Many people are conflict-averse and do their best to avoid discord.

I am one of them.

But to be a strong leader, one must engage in courageous conversations — the ones that can be sticky, painful, and uncomfortable.

Here’s a process that can make them easier. Heads up to Robert Gass for his insight:

(1) Identify the purpose of the courageous conversation. Why are you having it? Is it to unblock a project? Is it to strengthen an employees’ performance? Is it to end a vendor relationship?

(2) Identify the specific outcome you want from the conversation? Is it an agreed-upon project roadmap? Is it to set up a monthly performance review? Is it a specific date that you wish to end a relationship?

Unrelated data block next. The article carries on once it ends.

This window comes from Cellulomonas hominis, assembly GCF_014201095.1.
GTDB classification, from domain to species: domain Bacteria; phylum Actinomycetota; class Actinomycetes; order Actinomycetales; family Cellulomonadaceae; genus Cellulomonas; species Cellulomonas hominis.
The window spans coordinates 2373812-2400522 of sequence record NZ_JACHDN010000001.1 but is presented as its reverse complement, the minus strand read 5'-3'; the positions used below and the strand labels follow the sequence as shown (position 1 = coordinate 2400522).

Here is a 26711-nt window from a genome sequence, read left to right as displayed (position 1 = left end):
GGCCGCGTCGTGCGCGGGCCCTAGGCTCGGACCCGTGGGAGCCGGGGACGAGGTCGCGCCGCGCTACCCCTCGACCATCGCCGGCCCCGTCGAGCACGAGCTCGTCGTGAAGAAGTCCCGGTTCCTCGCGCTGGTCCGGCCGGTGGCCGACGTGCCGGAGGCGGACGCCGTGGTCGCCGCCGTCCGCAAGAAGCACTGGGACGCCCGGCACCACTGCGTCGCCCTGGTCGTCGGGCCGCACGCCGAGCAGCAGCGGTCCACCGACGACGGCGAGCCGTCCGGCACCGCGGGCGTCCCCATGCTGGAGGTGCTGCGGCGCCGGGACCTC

(3) Identify the process you want for the conversation. No meeting should be without an agenda. No courageous conversation should happen without pre-thought into how it should unfold? Do you want to have it in an office? Do you want to have a walk and talk? Do you want to start the conversation? Do you want to ask questions to prompt the person you are engaging with? Think through these steps beforehand and your conversation will go much more smoothly.

These three steps won’t make your conversations easy, but they will make them